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Bernese Mountain Dogs & Hiking: 5 Things You Must Know

Hiking is an excellent way to keep your Bernese Mountain Dog fit, but there are a few crucial things to consider first.

This article answers frequently asked questions about hiking with your Berner, as well as some important safety tips to be aware of.


Can Bernese Mountain Dogs Hike

Bernese mountain dogs can make excellent hiking partners, as long as the outside conditions are appropriate, the trail isn’t too difficult or too long, and your Berner is in full health and already has the required level of stamina to do the hike.

Under the right conditions, your Berner can go hiking with you, and it will be a great way to keep him fit and mentally stimulated.

Bernese mountain dogs are not strangers to extensive physical activity either, much of their past they would have spent herding cattle, pulling carts, and following their owners out on trails serving as watchdogs and even protection.

Hiking is an activity that most Berners enjoy straight away.

It will heighten their senses, stimulate their desire for physical work, and it will leave them feeling very satisfied.

5 Things To Consider Before Hiking With Your Berner

Although Berners are great hikers, there are still some very important things to consider first. Let’s run through them.

1. Your Berner’s age
2. Current fitness levels
3. Weather conditions
4. The terrain and difficulty of the hike
5. Underlying health conditions

1. Your Bernese Mountain Dog’s Age

Age is important, and hiking is not something that young puppies or senior Berners should partake in.

What’s the most appropriate age? 2-5 years is the ideal time to be hiking with your Berner.

Up until 2 years old, their joints, bones, and muscles will still be developing and it’s easy to overload them.

This can cause short-term and long-term damage so it’s super important to be careful with how much physical stress their body handles at this young age.

Of course, it depends on the hike, how far, and how difficult it is, so it’s up to you to use your judgment.

  • After around 5 years old, once again, you have to start taking a lot more consideration for their bones, muscles, and joints.

Due to the Berner’s incredible size and weight, their bodies are prone to developing joint issues much sooner than most other breeds.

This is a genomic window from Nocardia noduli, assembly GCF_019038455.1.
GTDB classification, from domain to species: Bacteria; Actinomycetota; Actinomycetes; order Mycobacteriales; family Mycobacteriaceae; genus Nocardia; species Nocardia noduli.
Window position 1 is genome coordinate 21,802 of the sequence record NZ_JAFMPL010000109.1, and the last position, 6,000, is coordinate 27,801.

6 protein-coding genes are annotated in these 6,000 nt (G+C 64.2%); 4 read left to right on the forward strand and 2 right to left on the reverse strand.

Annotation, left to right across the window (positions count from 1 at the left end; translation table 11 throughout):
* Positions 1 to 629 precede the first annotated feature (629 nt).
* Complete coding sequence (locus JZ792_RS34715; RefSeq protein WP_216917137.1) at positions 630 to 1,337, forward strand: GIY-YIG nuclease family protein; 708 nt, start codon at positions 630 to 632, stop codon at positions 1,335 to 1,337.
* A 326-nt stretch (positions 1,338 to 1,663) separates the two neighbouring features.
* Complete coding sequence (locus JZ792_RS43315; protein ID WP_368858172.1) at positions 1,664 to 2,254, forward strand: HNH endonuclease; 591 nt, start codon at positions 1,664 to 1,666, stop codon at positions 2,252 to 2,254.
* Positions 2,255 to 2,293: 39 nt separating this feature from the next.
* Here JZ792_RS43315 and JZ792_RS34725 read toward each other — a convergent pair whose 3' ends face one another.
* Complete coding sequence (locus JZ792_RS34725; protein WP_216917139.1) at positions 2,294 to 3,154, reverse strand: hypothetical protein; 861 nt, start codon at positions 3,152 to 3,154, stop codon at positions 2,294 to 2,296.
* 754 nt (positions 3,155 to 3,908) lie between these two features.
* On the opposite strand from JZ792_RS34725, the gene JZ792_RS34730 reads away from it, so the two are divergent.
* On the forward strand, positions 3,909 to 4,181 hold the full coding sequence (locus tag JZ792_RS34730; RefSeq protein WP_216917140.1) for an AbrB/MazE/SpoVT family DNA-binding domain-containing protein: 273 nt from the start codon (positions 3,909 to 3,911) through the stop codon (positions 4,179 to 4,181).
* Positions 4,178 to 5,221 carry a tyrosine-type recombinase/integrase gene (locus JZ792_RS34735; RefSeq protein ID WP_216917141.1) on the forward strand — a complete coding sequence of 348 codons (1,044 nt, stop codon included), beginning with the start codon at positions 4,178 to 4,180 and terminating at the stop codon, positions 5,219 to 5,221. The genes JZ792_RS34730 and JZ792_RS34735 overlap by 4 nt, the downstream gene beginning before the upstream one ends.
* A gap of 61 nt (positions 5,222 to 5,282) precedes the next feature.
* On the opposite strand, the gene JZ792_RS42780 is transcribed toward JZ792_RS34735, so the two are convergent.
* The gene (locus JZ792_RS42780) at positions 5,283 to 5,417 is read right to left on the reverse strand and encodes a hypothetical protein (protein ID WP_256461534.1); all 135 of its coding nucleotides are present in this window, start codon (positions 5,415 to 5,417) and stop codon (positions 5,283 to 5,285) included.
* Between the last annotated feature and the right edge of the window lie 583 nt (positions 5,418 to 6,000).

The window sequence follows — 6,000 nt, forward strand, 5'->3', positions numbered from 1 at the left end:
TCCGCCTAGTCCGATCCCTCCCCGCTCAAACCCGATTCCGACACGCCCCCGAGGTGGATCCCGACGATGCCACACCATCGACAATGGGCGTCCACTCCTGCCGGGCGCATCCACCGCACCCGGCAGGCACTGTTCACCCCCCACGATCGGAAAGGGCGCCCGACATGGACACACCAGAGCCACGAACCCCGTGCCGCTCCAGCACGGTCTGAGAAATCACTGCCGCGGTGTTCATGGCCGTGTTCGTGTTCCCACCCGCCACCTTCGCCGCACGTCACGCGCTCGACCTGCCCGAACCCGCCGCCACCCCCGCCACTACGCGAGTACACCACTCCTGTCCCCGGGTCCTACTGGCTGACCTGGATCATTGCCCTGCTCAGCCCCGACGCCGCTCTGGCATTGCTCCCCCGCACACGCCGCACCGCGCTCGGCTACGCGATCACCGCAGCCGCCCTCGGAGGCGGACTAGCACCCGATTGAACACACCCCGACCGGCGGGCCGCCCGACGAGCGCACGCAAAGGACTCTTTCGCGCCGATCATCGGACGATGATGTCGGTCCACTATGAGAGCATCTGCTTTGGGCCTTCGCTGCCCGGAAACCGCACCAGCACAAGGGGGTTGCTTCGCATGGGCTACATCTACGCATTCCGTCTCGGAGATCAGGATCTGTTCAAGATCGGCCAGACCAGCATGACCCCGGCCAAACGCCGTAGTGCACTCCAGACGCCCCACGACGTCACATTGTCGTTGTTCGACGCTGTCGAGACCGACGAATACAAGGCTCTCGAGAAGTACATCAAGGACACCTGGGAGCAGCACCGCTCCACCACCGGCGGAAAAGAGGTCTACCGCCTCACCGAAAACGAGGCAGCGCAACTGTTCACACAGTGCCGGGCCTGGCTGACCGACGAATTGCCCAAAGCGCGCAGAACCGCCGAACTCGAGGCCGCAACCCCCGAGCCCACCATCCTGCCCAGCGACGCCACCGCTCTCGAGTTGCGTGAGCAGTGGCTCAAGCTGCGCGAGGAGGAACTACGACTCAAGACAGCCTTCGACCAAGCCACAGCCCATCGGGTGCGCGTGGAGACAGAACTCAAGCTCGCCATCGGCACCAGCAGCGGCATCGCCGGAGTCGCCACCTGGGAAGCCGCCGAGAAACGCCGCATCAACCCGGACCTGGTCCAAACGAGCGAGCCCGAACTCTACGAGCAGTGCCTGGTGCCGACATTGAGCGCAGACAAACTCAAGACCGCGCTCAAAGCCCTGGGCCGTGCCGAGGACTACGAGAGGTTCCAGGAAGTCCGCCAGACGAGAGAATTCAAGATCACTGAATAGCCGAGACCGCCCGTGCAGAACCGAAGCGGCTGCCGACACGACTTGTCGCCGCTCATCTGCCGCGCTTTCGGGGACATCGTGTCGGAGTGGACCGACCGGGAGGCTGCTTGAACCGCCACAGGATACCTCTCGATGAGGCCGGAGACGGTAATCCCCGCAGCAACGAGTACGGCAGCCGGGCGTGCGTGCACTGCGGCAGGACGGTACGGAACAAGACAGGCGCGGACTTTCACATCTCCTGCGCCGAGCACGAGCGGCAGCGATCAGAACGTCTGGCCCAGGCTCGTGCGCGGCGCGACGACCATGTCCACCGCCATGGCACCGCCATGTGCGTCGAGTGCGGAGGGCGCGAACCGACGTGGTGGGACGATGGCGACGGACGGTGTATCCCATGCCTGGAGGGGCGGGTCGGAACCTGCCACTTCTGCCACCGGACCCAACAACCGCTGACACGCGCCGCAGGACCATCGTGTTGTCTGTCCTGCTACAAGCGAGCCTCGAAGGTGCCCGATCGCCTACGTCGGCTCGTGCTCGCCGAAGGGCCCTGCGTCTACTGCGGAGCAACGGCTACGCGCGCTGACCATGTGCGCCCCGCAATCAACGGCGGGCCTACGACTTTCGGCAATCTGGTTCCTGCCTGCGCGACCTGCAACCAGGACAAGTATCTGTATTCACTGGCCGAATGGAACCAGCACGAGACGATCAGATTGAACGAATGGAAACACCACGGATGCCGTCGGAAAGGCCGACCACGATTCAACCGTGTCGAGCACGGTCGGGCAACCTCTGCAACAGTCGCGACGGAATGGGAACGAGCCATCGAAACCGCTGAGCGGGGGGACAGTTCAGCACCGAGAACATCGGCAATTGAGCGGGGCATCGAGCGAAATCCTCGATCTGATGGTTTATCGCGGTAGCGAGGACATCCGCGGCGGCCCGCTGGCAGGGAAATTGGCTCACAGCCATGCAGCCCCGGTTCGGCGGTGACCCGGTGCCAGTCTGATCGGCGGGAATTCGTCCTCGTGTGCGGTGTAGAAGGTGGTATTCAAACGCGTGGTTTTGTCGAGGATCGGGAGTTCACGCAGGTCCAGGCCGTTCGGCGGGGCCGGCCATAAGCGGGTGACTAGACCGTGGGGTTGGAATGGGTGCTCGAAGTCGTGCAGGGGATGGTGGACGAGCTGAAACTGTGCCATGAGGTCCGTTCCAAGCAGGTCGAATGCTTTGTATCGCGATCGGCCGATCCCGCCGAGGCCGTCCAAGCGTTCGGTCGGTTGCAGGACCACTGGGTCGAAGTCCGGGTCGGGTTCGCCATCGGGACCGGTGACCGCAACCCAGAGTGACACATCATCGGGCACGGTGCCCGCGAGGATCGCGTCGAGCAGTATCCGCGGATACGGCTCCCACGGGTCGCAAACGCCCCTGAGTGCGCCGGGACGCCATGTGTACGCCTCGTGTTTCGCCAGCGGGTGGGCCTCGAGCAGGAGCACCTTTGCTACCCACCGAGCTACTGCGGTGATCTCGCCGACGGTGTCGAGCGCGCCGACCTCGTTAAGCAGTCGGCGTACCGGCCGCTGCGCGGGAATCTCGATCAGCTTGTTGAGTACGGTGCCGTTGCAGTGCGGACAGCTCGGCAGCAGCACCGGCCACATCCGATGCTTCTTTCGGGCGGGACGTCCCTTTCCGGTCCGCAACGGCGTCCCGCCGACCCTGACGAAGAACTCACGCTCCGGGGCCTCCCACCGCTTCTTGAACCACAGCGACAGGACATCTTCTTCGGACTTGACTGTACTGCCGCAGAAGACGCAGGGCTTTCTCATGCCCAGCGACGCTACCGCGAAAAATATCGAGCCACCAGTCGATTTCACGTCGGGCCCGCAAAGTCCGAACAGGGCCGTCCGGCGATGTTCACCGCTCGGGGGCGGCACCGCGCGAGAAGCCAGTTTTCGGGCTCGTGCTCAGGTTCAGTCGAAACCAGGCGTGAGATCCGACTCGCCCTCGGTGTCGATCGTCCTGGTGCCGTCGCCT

Exercise is of course still very important, but after 5 years old, the health of their joints must be preserved as much as possible.

2. Current Fitness Level

Before attempting a 5-mile hike it’s important to consider your Berner’s existing fitness levels and hiking experience. If your Berner has never hiked before, you must start off with small distances like 1 or 2 miles and work your way up slowly.

Once trained and adjusted, *some Berners may be comfortable hiking 7-10 miles on an easy trail in cool weather.

True story: My friend took her Berner (named Bruce) hiking but made the mistake of venturing a little too far before he was ready…

Bruce decided he had enough and so he simply laid down and refused to move his 100lb + body.

So they stayed in the same spot for over an hour before he decided he was ready to continue. lol. Don’t let your Berner be a Bruce!

3. Weather Conditions

For us, hiking is an activity most popular in the summer… Unfortunately, depending on where you live, it may just be too hot for hiking with your Berner.

Berners don’t cope very well in hot weather, especially in direct sunshine and midday temperatures. When the temperature rises above 20C (70F) it’s already going to be uncomfortable for most Bernese mountain dogs.

Reserve hikes for early morning while the sun is still low, or save your hiking adventures for spring and autumn when the temperatures are much lower than in summer.

Always remember that we tolerate heat much better than our dogs. So even if it doesn’t feel too hot for us, it may already be too hot for them.

4. Consider The Terrain & Difficulty of The Hike